Franklin & Marshall College's Board of Trustees decided June 9, 2014, that effective Sept. 2, 2014, the College will equip its sworn campus police officers in the Department of Public Safety (DPS) with side arms to safeguard the safety and security of members of the campus community.
While the likelihood of F&M experiencing a violent crisis is very low, the College's multiple access points, the daily presence of more than 3,000 students, employees, and visitors, and violent incidents at institutions across the country were factors trustees considered in making the decision. DPS officers patrol many areas outside of the grounds of the campus day and night, including the rail yard, Baker Campus, Buchanan Park and surrounding neighborhoods. The decision to provide side arms to sworn campus police officers enables these members of the public safety department to provide a higher level of protection in areas they patrol, and allows for an even more effective response to threatening situations. Non-sworn officers of DPS will continue to provide security functions and will not be armed.
F&M joins several higher education institutions in the Lancaster and Central and Eastern Pennsylvania regions that equip sworn officers with firearms, including include Millersville University, York College, Penn State-Harrisburg, Muhlenberg College, Lafayette College, Lehigh University, Moravian College, Juniata College and Dickinson College.
The decision at F&M was the outcome of extensive research and an eight-month campus-wide discussion initiated by the College's leadership and completed by a Trustees' Task Force on the Question of Arming after F&M President Daniel R. Porterfield in September 2013 called for an inclusive campus conversation on the question of whether the College should arm its sworn officers.
The decision whether or not to arm rests with the College's board because of its ultimate responsibility for policies promoting the security of the campus community, the effective management of legal risk and liability, and compliance with relevant local, state and federal laws.
The College conducted research, held a series of open meetings, collected feedback online and through surveys, hosted several information sessions with faculty, staff, students and community neighbors, retained external consultants, and consulted with other higher-education institutions. The content of the discussions was shared with trustees on an ongoing basis. The Board in January convened a task force that held additional campus forums, met one-on-one with faculty, students and administrators, reviewed relevant practices at other institutions, and consulted with campus safety experts before recommending to the Board that F&M arm its sworn officers.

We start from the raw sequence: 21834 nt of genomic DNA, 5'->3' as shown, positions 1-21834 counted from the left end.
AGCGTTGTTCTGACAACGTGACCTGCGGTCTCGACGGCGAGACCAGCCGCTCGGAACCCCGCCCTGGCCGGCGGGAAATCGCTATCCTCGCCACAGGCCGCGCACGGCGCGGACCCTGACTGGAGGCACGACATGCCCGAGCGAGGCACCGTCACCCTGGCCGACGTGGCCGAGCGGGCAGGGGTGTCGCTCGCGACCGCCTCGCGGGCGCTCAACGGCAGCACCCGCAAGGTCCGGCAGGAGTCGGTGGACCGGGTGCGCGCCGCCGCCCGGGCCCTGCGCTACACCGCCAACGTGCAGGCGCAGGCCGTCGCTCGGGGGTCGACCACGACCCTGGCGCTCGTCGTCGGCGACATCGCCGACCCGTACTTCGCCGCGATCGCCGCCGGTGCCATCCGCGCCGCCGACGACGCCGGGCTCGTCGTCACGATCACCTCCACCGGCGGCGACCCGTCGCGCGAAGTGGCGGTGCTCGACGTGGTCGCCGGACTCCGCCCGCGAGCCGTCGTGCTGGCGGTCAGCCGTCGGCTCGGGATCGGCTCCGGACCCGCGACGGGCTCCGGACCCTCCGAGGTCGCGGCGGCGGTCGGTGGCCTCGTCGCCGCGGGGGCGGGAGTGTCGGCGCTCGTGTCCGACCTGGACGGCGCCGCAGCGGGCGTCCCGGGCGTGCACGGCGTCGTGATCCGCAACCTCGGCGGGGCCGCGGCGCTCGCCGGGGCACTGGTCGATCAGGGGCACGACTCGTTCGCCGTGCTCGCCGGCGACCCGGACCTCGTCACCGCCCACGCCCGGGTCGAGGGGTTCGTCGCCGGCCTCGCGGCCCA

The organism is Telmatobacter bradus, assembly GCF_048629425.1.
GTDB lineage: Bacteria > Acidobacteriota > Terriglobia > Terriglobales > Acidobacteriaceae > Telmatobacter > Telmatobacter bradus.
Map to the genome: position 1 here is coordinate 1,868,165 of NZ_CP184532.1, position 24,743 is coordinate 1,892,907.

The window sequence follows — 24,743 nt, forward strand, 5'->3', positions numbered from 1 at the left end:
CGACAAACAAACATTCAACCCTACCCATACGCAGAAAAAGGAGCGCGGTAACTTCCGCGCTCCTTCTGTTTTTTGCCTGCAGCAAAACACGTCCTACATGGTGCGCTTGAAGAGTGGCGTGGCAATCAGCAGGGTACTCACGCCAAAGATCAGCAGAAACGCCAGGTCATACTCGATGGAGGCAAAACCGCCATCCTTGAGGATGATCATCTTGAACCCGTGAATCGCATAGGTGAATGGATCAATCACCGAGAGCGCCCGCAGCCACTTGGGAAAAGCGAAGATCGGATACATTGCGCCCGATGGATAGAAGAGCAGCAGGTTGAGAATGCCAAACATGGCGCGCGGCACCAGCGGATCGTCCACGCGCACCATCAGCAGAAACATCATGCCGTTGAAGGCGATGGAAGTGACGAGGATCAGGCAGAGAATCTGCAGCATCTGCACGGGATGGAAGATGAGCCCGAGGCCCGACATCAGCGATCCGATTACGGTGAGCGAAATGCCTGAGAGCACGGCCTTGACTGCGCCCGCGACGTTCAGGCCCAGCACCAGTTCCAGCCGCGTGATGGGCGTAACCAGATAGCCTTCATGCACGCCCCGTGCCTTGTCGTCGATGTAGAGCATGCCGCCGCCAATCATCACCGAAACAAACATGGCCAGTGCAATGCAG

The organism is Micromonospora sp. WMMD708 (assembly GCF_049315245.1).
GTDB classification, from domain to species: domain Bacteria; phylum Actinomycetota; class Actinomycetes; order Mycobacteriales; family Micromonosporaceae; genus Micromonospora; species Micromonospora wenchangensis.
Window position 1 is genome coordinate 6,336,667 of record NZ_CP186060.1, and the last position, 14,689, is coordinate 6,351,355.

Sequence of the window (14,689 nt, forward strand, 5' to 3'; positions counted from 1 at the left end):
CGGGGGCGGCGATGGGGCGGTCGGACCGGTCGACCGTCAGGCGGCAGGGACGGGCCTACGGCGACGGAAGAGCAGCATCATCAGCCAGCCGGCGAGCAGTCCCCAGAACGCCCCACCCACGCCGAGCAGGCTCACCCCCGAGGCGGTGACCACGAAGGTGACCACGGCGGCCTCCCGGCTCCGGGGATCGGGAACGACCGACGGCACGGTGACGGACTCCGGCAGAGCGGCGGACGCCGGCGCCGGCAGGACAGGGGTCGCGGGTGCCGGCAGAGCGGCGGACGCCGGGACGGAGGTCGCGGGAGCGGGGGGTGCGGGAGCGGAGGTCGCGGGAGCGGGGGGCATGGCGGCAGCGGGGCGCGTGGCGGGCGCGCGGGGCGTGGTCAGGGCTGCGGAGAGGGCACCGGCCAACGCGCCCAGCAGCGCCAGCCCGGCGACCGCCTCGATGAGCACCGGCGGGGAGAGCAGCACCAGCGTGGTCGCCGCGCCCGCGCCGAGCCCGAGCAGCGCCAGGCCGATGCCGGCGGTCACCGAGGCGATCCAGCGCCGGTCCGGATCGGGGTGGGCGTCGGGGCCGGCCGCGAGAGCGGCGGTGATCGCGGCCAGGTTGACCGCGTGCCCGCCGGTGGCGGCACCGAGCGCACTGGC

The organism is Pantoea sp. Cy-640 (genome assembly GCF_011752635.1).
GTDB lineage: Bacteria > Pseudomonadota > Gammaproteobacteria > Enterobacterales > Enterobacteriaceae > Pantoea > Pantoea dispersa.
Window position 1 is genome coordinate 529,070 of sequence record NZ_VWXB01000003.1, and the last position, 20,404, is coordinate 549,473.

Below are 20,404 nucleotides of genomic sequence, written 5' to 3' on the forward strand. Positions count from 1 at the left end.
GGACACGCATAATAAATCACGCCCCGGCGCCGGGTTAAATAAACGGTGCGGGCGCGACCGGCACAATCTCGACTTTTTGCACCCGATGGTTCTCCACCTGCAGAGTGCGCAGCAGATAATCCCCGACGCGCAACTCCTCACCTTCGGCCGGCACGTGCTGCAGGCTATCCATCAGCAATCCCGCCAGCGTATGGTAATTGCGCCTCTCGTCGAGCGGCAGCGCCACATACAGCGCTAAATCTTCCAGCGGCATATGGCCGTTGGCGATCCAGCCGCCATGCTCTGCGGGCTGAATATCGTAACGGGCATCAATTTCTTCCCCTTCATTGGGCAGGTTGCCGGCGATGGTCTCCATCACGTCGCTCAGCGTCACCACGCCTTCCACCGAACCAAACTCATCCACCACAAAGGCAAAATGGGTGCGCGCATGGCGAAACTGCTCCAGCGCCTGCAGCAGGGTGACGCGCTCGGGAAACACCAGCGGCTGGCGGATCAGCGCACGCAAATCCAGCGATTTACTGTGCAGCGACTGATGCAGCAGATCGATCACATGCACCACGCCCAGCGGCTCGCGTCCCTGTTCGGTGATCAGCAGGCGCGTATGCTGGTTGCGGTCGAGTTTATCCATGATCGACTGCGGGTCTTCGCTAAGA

An approximate three-month implementation timeline begins with offsite and onsite training of F&M's sworn officers through August. The Department of Public Safety also will order equipment, construct secure storage and maintenance spaces for the firearms, and have policies and procedures undergo a thorough legal review during this time. By September, sworn members of DPS will undergo qualification procedures -- including psychological testing, diversity training, and more than 30 hours of training on use of the specific side arms that officers will be issued -- for use and issuance of side arms to qualified officers.
The training will supplement the minimum of 750 hours of training, including training with firearms, that all officers and supervisors receive as part of the existing DPS requirement that they meet the state's training standards. The F&M Department of Public Safety is a fully trained and accredited police department, and officers will be expected to complete annual qualifications for firearms safety, exceeding the state requirement for qualification every five years.